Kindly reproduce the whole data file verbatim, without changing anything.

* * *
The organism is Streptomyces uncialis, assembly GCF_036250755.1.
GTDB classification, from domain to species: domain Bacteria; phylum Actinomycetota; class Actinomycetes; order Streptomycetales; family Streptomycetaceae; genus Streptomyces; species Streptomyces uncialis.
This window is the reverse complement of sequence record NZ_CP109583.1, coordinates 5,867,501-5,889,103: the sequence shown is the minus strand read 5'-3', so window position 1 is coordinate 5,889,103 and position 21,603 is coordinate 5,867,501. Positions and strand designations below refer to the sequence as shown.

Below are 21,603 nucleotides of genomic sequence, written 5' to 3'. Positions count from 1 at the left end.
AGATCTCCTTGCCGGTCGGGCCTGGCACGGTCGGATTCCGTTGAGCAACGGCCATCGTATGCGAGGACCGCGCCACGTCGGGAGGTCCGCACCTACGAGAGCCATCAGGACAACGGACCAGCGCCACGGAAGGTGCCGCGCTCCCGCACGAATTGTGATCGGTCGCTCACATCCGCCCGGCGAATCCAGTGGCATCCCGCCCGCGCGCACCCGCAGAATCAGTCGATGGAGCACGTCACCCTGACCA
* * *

The organism is Streptomyces uncialis, assembly GCF_036250755.1.
GTDB classification, from domain to species: domain Bacteria; phylum Actinomycetota; class Actinomycetes; order Streptomycetales; family Streptomycetaceae; genus Streptomyces; species Streptomyces uncialis.
This window is the reverse complement of sequence record NZ_CP109583.1, coordinates 5,867,501-5,889,103: the sequence shown is the minus strand read 5'-3', so window position 1 is coordinate 5,889,103 and position 21,603 is coordinate 5,867,501. Positions and strand designations below refer to the sequence as shown.

Below are 21,603 nucleotides of genomic sequence, written 5' to 3'. Positions count from 1 at the left end.
AGATCTCCTTGCCGGTCGGGCCTGGCACGGTCGGATTCCGTTGAGCAACGGCCATCGTATGCGAGGACCGCGCCACGTCGGGAGGTCCGCACCTACGAGAGCCATCAGGACAACGGACCAGCGCCACGGAAGGTGCCGCGCTCCCGCACGAATTGTGATCGGTCGCTCACATCCGCCCGGCGAATCCAGTGGCATCCCGCCCGCGCGCACCCGCAGAATCAGTCGATGGAGCACGTCACCCTGACCA